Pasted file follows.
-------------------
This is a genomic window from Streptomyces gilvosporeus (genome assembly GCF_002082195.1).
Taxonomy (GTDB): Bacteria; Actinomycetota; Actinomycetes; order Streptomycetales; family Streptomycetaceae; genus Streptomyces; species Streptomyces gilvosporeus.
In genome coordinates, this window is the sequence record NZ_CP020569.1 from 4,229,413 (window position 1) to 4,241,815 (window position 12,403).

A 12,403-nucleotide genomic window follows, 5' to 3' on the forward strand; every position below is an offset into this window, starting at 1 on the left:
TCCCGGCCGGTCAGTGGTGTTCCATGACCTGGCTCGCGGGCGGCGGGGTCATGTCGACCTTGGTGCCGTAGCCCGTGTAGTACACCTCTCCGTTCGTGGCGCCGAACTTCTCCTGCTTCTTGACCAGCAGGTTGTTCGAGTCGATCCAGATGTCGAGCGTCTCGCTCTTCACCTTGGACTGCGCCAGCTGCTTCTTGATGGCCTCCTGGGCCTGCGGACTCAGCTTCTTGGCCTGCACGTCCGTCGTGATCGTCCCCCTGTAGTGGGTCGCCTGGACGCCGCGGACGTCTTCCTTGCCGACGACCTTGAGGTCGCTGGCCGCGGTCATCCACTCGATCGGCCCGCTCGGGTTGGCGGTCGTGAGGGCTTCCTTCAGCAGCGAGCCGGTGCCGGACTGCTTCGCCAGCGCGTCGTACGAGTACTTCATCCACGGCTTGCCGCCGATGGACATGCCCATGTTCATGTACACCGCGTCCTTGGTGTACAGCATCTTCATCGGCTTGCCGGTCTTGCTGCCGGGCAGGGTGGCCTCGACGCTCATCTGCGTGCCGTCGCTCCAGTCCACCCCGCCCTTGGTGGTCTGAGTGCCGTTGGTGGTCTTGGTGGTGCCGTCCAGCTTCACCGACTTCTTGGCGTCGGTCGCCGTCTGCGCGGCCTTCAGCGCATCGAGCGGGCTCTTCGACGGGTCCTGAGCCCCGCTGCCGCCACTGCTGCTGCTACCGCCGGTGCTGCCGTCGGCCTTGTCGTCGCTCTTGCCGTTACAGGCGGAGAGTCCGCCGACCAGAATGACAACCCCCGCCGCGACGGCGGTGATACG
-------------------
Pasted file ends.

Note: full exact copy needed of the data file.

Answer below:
This is a genomic window from Streptomyces gilvosporeus (genome assembly GCF_002082195.1).
Taxonomy (GTDB): Bacteria; Actinomycetota; Actinomycetes; order Streptomycetales; family Streptomycetaceae; genus Streptomyces; species Streptomyces gilvosporeus.
In genome coordinates, this window is the sequence record NZ_CP020569.1 from 4,229,413 (window position 1) to 4,241,815 (window position 12,403).

A 12,403-nucleotide genomic window follows, 5' to 3' on the forward strand; every position below is an offset into this window, starting at 1 on the left:
TCCCGGCCGGTCAGTGGTGTTCCATGACCTGGCTCGCGGGCGGCGGGGTCATGTCGACCTTGGTGCCGTAGCCCGTGTAGTACACCTCTCCGTTCGTGGCGCCGAACTTCTCCTGCTTCTTGACCAGCAGGTTGTTCGAGTCGATCCAGATGTCGAGCGTCTCGCTCTTCACCTTGGACTGCGCCAGCTGCTTCTTGATGGCCTCCTGGGCCTGCGGACTCAGCTTCTTGGCCTGCACGTCCGTCGTGATCGTCCCCCTGTAGTGGGTCGCCTGGACGCCGCGGACGTCTTCCTTGCCGACGACCTTGAGGTCGCTGGCCGCGGTCATCCACTCGATCGGCCCGCTCGGGTTGGCGGTCGTGAGGGCTTCCTTCAGCAGCGAGCCGGTGCCGGACTGCTTCGCCAGCGCGTCGTACGAGTACTTCATCCACGGCTTGCCGCCGATGGACATGCCCATGTTCATGTACACCGCGTCCTTGGTGTACAGCATCTTCATCGGCTTGCCGGTCTTGCTGCCGGGCAGGGTGGCCTCGACGCTCATCTGCGTGCCGTCGCTCCAGTCCACCCCGCCCTTGGTGGTCTGAGTGCCGTTGGTGGTCTTGGTGGTGCCGTCCAGCTTCACCGACTTCTTGGCGTCGGTCGCCGTCTGCGCGGCCTTCAGCGCATCGAGCGGGCTCTTCGACGGGTCCTGAGCCCCGCTGCCGCCACTGCTGCTGCTACCGCCGGTGCTGCCGTCGGCCTTGTCGTCGCTCTTGCCGTTACAGGCGGAGAGTCCGCCGACCAGAATGACAACCCCCGCCGCGACGGCGGTGATACG